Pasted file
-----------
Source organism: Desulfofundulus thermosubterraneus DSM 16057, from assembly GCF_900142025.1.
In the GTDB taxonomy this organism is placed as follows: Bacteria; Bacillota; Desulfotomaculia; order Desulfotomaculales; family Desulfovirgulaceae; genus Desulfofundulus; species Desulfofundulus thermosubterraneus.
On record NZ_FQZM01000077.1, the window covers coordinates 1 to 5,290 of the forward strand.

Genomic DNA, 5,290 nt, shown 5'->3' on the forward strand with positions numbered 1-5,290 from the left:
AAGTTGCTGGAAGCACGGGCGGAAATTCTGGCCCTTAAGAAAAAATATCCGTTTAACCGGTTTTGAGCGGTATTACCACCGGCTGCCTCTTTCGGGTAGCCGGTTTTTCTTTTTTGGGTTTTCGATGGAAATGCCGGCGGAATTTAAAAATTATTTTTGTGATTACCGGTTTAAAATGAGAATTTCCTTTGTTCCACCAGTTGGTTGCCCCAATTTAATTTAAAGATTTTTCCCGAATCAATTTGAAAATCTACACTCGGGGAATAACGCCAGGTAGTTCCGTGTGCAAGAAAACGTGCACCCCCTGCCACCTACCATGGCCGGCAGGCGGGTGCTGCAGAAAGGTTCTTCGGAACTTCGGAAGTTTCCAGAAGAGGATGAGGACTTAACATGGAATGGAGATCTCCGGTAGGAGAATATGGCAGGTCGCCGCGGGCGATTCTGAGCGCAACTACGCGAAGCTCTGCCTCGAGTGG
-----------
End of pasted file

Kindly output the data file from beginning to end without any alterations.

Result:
Source organism: Desulfofundulus thermosubterraneus DSM 16057, from assembly GCF_900142025.1.
In the GTDB taxonomy this organism is placed as follows: Bacteria; Bacillota; Desulfotomaculia; order Desulfotomaculales; family Desulfovirgulaceae; genus Desulfofundulus; species Desulfofundulus thermosubterraneus.
On record NZ_FQZM01000077.1, the window covers coordinates 1 to 5,290 of the forward strand.

Genomic DNA, 5,290 nt, shown 5'->3' on the forward strand with positions numbered 1-5,290 from the left:
AAGTTGCTGGAAGCACGGGCGGAAATTCTGGCCCTTAAGAAAAAATATCCGTTTAACCGGTTTTGAGCGGTATTACCACCGGCTGCCTCTTTCGGGTAGCCGGTTTTTCTTTTTTGGGTTTTCGATGGAAATGCCGGCGGAATTTAAAAATTATTTTTGTGATTACCGGTTTAAAATGAGAATTTCCTTTGTTCCACCAGTTGGTTGCCCCAATTTAATTTAAAGATTTTTCCCGAATCAATTTGAAAATCTACACTCGGGGAATAACGCCAGGTAGTTCCGTGTGCAAGAAAACGTGCACCCCCTGCCACCTACCATGGCCGGCAGGCGGGTGCTGCAGAAAGGTTCTTCGGAACTTCGGAAGTTTCCAGAAGAGGATGAGGACTTAACATGGAATGGAGATCTCCGGTAGGAGAATATGGCAGGTCGCCGCGGGCGATTCTGAGCGCAACTACGCGAAGCTCTGCCTCGAGTGG